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49 UP

In 1964, a team of documentary filmmakers interviewed a demographically diverse group of seven year olds to produce 7 Up. Every seven years since, the team has revisited the original subjects who are now forty-nine years old in the series' seventh film. Michael Apted, who has directed all but the first film, returns here to ponder and probe the current family, economic and romantic statuses of his lifetime cast and what he discovers is an altogether more settled and reticent group. Wise talking London cabbie Tony is now a grandfather with a holiday house in Spain while formerly homeless Neil is now a rurally located Liberal-Democrat candidate for an upcoming council election. 49 Up offers its viewers and cast a reunion of sorts and a chance to catch up on old and new times.

Review by Joel Meares:
Both in subject and style documentaries have recently become more aggressive. It is fashionable for the motivated filmmaker to centre himself or herself in the picture, a combative war correspondent dodging the fire of graphs and factoids dooming the audience to a polluted and unstable future. Valid points are frequently made in such films, but I was relieved to sit down to Michael Apted's 49 Up and find nothing aggressive in it and ostensibly little point but the continuation of a project started many years before. Only the conceit of the series brings any urgency to this film needing to be made - hardly anything dramatic happens - and yet Apted's documentary is a fascinating work.

The Up series is intriguing because of its ordinariness. It is refreshing to see people on the screen who are neither particularly influential, political nor clutching at the dress of fame. Most are family people working the kinds of real jobs real people work having followed the life trajectory most people follow. There is great humour and poignancy in their stories. Lynn's work at the library with disabled children and her passion for it is touching; while revisiting the three toffy British public school kids of the first film provides for much mirth (admittedly at their seven year old expense). I liked the way Apted wove in footage from the previous films, jogging our memories, offering narrative progression and allowing us the odd sensation of seeing a group of people age forty-two years in fewer minutes.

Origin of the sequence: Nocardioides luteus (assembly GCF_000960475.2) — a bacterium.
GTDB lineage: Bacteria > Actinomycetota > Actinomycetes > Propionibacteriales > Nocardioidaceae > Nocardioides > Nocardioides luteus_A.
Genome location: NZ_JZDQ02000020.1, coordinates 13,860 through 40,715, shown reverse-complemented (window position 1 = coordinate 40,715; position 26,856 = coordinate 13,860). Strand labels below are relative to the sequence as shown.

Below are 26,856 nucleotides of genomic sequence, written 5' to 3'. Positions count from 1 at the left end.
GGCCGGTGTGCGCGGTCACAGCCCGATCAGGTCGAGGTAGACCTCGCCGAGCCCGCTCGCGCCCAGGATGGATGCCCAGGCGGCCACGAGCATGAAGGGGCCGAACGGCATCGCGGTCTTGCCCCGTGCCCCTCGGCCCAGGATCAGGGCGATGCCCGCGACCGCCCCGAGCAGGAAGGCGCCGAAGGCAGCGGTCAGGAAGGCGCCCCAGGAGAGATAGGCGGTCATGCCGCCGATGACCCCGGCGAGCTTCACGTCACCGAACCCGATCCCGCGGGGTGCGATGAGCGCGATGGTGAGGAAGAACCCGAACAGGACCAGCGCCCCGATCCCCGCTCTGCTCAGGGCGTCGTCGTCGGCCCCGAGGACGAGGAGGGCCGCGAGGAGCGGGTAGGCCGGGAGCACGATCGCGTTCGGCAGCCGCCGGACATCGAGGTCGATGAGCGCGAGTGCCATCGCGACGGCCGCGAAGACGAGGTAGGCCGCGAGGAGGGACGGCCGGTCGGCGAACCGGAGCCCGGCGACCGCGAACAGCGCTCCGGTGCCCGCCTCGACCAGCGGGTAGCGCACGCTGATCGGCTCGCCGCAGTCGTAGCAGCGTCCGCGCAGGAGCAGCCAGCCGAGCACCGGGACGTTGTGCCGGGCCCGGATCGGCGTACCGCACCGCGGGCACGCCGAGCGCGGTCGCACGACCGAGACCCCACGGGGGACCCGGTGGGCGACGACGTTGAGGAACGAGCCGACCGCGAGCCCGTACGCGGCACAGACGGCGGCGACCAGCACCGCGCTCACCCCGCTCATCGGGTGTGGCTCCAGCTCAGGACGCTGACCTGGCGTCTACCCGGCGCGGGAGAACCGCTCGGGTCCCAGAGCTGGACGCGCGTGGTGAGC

Apted does not ignore the implications for his subjects of having been made data in a social and cinematic experiment. In some of 49 Up's most compelling moments he probes, and is probed in response, about the effects of the series on the lives of his subjects and its value to the audience. Jackie, a mother of three boys, brings particular tension to this line of questioning, accusing the director of manipulation and creative coldness. It is to Apted's credit that he chooses to include this exchange, replete with rather unflattering characterisations of him, virtually unedited. It is also to his credit that the interviewees are often familiar and candid, and that only a couple have jumped ship.

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49 UP (M)
(UK, 2005)

CAST: Documentary with Bruce Balden, Jacqueline Bassett, Symon Basterfield, Andrew Brackfield, John Brisby, Suzanne Dewey, Charles Furneaux

PRODUCER: Michael Apted, Claire Lewis

DIRECTOR: Michael Apted

CINEMATOGRAPHER: George Jesse Turner

EDITOR: Kim Horton

MUSIC: Not credited

RUNNING TIME: 136 minutes


AUSTRALIAN RELEASE: August 3, 2006 (Sydney/Melbourne/Brisbane)


VIDEO RELEASE: February 7, 2007

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